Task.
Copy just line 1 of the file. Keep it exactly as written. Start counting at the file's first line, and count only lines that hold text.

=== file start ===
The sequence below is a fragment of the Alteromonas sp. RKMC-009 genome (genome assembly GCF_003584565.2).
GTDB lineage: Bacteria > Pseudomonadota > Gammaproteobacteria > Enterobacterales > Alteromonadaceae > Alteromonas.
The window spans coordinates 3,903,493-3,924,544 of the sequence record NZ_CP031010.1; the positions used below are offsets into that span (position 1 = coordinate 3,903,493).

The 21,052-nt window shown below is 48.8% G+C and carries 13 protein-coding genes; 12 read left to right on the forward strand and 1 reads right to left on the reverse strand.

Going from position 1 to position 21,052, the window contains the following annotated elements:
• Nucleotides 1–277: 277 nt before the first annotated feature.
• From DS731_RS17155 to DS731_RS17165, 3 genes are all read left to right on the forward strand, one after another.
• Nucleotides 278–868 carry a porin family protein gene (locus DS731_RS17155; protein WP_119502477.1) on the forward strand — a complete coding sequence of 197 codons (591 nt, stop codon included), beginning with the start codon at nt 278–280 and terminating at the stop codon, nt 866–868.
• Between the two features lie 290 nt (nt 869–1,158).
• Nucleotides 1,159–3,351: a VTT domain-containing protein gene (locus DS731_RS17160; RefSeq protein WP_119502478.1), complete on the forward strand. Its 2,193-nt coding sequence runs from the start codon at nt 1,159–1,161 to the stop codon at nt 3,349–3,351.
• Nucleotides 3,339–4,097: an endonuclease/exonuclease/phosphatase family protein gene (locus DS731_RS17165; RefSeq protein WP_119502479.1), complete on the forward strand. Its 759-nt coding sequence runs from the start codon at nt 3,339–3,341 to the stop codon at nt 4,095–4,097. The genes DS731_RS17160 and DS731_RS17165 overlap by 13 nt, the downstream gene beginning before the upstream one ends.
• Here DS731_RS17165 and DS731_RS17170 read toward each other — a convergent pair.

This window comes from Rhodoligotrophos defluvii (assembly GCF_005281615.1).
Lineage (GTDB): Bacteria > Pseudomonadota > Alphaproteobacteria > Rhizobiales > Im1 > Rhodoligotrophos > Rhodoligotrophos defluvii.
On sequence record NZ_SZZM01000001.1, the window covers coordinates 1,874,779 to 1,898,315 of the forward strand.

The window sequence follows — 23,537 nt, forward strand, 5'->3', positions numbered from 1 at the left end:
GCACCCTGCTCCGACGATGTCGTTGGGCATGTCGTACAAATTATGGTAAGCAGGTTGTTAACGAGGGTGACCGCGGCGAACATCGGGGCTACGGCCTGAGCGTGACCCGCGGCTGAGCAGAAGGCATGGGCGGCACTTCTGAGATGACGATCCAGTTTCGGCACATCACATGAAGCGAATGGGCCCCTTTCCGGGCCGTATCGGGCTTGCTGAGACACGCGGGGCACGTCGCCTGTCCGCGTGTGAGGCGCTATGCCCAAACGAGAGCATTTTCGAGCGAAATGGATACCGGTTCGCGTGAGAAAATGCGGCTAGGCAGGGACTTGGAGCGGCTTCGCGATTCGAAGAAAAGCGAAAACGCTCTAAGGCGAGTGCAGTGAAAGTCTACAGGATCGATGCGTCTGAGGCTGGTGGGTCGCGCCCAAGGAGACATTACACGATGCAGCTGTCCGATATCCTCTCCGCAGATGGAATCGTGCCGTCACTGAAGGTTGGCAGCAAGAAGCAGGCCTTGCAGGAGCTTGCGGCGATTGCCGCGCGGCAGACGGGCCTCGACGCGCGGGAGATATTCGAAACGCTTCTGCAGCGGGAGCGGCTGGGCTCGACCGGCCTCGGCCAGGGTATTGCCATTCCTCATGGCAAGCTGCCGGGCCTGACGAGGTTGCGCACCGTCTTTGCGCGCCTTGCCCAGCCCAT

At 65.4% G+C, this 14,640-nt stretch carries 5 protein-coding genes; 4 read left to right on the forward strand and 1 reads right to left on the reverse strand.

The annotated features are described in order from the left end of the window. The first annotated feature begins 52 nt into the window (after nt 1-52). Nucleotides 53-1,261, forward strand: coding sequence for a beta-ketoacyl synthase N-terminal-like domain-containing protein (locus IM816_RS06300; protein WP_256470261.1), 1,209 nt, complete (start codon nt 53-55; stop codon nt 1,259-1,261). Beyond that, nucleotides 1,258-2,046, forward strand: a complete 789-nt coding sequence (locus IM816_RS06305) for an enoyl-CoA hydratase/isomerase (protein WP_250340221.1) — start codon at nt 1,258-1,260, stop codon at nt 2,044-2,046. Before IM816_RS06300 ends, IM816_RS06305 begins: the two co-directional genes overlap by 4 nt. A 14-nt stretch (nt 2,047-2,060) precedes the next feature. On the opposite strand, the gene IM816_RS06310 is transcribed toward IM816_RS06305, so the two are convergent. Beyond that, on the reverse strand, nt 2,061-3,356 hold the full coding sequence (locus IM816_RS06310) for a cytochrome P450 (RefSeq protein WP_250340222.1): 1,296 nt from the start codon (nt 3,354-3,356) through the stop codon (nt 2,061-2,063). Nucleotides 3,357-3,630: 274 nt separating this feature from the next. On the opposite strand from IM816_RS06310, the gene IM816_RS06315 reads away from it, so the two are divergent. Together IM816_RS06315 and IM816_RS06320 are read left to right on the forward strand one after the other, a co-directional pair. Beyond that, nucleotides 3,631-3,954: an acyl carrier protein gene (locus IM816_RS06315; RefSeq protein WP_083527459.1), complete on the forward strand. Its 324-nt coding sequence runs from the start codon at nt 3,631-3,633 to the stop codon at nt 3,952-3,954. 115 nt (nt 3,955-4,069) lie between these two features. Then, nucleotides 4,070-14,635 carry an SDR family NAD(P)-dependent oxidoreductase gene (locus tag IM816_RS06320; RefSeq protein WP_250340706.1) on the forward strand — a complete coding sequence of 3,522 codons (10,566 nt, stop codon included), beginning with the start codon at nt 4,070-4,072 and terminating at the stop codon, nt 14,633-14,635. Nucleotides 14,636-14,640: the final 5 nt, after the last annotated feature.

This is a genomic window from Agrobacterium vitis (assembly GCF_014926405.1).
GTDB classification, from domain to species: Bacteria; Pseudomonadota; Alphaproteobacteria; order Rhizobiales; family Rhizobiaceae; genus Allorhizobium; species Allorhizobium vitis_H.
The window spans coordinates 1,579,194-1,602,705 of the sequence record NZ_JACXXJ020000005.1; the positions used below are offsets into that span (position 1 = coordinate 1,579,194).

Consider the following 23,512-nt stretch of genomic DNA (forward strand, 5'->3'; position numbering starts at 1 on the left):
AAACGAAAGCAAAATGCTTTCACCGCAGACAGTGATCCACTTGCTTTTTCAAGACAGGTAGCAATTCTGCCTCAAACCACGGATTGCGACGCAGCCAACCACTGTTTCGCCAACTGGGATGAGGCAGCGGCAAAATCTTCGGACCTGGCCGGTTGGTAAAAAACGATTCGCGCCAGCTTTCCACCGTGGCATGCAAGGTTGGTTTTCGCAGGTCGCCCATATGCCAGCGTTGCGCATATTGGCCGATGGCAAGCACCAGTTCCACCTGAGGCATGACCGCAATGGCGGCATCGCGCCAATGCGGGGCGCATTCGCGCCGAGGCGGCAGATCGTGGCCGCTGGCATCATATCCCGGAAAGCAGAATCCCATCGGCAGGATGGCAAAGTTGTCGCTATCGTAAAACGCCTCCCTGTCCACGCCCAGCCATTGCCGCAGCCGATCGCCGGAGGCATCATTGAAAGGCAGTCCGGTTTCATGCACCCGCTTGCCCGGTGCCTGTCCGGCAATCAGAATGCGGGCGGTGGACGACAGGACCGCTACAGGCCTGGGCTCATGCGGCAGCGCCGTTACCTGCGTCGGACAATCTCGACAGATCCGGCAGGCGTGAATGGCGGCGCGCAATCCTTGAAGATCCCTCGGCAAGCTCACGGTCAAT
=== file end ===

The sequence below is a fragment of the Alteromonas sp. RKMC-009 genome (genome assembly GCF_003584565.2).